KBC seeks urgent hearing over Strokestown property

Co Roscommon farm was scene of violence against security guards last December

A burnt out vans  in the yard of the house which was the scene of an eviction in Strokestown, Co Roscommon last December. Photograph: Peter Murtagh

A burnt out vans in the yard of the house which was the scene of an eviction in Strokestown, Co Roscommon last December. Photograph: Peter Murtagh

 

KBC Bank’s right of possession over the McGann family home in Falsk, near Strokestown, Co Roscommon, “is really about the integrity of the rule of law,” the High Court has been told.

Rossa Fanning SC told the court that Michael Anthony McGann owed KBC more than €431,000 on the house, of which almost €192,000 was arrears.

The last payment made against the debt was €500, which was paid in February 2014.

Ms Justice Leonie Reynolds was told the bank began possession proceedings in 2009, was granted a possession order in 2012, and executed the possession order on December 11th last.

However, in the early hours of December 16th, 2018, there was an incident in which three security guards at the house were attacked and had to be hospitalised, a dog that was injured had to be put down, and a number of vehicles were burned out, Mr Fanning told the court.

The bank issued proceedings in May against Mr McGann, his brother David, and his sister Geraldine, as well as “persons unknown occupying premises at Falsk, Strokestown, Co Roscommon”.

Mr Fanning said the bank delayed issuing the proceedings as it did not want to “inflame the situation on the ground” in Roscommon and had been asked by An Garda Síochána, who were conducting an inquiry into the events of December 16th, to defer civil proceedings.

This was the reason the bank “did not charge into court” in December despite the bank being out of possession of the property, having lawfully gained possession on December 11th.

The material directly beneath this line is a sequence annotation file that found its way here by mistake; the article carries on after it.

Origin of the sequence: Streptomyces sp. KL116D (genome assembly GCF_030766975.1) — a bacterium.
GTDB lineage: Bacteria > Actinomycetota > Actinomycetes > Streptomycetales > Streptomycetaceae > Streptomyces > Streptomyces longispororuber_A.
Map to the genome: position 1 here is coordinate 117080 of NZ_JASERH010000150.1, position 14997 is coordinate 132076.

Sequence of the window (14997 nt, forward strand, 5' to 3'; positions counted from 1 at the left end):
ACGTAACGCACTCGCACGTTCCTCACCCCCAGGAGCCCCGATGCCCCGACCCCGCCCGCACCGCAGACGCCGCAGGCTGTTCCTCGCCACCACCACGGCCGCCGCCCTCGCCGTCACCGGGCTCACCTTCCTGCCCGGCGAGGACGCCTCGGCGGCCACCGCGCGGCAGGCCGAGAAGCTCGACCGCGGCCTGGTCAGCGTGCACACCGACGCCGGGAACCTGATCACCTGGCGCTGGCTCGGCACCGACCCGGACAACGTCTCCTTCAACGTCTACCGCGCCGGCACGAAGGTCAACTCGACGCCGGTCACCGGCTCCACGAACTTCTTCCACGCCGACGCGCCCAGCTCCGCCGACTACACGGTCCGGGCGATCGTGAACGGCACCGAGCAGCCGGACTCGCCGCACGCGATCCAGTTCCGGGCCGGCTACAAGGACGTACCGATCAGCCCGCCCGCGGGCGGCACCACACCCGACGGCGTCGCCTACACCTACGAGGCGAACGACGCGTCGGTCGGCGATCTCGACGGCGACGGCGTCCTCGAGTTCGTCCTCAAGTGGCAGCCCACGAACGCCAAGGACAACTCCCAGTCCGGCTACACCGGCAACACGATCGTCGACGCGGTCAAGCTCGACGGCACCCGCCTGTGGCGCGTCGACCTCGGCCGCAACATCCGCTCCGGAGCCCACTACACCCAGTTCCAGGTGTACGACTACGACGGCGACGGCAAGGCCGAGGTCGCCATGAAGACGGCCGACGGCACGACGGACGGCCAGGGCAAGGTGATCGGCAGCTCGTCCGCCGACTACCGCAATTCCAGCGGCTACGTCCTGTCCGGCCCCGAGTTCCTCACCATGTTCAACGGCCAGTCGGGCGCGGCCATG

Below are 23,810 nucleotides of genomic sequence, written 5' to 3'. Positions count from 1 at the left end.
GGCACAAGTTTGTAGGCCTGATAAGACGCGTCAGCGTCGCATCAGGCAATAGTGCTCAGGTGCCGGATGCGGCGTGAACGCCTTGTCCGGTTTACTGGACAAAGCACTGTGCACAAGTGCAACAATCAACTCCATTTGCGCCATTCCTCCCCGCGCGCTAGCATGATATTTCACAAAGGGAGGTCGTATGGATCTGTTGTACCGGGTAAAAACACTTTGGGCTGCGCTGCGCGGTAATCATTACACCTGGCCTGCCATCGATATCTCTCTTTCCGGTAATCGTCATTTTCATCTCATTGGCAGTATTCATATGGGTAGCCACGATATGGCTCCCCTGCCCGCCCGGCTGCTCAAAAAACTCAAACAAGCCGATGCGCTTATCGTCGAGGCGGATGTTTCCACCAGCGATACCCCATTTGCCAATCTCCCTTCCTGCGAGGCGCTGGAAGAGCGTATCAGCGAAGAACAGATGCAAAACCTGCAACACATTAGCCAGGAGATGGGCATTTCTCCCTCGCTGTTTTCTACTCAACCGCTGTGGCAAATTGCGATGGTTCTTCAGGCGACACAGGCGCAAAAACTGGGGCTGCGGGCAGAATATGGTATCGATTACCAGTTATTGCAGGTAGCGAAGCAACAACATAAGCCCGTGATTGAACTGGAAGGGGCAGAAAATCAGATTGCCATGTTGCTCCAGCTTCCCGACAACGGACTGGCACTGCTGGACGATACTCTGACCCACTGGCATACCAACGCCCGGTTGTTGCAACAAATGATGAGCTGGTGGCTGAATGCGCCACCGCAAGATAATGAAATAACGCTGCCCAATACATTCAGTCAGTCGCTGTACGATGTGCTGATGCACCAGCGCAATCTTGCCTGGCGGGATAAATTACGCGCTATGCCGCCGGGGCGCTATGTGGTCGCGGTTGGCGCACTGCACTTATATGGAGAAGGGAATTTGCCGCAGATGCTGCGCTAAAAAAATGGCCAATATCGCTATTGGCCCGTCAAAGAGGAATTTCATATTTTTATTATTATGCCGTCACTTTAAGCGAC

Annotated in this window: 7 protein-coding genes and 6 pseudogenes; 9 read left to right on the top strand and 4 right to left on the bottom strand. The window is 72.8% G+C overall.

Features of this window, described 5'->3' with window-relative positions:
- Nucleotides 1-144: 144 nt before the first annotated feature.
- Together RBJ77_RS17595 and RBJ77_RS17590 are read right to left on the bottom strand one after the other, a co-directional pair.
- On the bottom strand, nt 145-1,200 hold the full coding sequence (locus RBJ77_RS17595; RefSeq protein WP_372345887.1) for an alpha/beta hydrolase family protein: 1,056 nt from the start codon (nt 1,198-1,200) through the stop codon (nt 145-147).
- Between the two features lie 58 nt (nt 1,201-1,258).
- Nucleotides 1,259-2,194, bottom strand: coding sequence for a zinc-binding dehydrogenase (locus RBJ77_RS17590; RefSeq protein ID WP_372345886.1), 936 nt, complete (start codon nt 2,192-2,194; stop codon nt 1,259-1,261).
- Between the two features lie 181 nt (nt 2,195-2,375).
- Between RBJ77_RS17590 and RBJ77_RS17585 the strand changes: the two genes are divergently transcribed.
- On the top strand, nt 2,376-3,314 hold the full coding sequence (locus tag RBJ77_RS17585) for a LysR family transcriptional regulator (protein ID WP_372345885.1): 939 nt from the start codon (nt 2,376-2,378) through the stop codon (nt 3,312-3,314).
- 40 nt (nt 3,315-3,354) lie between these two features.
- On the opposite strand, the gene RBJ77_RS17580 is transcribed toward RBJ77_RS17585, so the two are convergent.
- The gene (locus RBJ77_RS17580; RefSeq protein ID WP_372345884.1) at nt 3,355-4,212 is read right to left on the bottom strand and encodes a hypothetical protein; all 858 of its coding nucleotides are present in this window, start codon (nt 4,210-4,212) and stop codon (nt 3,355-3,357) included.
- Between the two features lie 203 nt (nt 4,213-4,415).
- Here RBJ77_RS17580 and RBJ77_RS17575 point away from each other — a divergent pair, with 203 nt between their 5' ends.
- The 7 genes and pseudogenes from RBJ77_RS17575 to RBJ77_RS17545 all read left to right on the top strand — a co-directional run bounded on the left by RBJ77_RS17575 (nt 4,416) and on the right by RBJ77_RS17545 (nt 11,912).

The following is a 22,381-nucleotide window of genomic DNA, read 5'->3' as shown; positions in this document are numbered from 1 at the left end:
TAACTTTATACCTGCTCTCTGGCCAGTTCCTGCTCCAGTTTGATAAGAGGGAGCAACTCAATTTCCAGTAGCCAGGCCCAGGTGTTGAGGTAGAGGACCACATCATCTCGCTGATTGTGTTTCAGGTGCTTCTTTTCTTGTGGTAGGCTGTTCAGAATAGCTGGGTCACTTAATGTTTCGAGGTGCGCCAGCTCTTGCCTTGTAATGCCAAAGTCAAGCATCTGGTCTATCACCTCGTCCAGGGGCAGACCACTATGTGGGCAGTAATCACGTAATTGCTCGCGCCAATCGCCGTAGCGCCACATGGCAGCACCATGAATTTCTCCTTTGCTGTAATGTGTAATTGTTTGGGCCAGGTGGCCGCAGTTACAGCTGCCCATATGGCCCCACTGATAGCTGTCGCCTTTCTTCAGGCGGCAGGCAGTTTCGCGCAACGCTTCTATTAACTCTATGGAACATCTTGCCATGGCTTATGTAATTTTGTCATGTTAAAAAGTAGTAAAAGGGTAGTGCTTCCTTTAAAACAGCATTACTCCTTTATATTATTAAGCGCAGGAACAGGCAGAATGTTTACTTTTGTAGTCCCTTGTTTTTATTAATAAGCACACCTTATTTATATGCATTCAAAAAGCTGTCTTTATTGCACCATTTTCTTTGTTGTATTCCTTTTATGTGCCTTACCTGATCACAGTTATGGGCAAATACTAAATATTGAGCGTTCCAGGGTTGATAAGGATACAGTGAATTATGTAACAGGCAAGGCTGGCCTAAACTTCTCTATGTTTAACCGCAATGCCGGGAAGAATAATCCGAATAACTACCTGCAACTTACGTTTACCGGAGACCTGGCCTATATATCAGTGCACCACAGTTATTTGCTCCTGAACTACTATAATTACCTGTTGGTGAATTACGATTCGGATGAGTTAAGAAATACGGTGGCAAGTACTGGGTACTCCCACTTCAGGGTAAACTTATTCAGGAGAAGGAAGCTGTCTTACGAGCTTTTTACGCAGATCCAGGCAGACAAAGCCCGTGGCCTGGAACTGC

The court heard the three McGann siblings are living in the house and the bank’s position is that they are all bound by the 2012 possession order, which had never been appealed.

David and Geraldine McGann had been joined to the proceedings because they were in occupation of the house. They were represented in court but Michael Anthony McGann, who is the debtor and had been put on notice of the proceedings, was not in court.

Lawyers acting for David and Geraldine McGann had issued proceedings in February against a number of parties complaining about the manner in which the bank had gained possession of the house, Mr Fanning said.

The case before the court had an importance beyond its own facts and was “really about the integrity of the rule of law”.

It was important that the legal effect of the possession order should be vindicated and that this should be done “in early course.”

Eanna Mulloy SC, for David and Geraldine McGann, said his clients had been surprised by the taking of the bank’s proceedings. Their proceedings are challenging the proper authority of the possession that took place on December 11th, and if they were successful it would mean the possession was not properly executed.

He disputed a claim from Mr Fanning that the proceedings taken by the two siblings were not being pursued with vigour.

Mr Fanning said the bank would prefer if the proceedings it was taking could go to hearing before the end of the law term on July 31st.

Ms Justice Reynolds put the case back for mention again in two weeks, in order to see if the matter was ready to go to hearing.

Afer hearing that he shared the Falsk residence with his two siblings and had been served with papers, the judge said she was satisfied that Michael Anthony McGann had been property served with notice of the proceedings.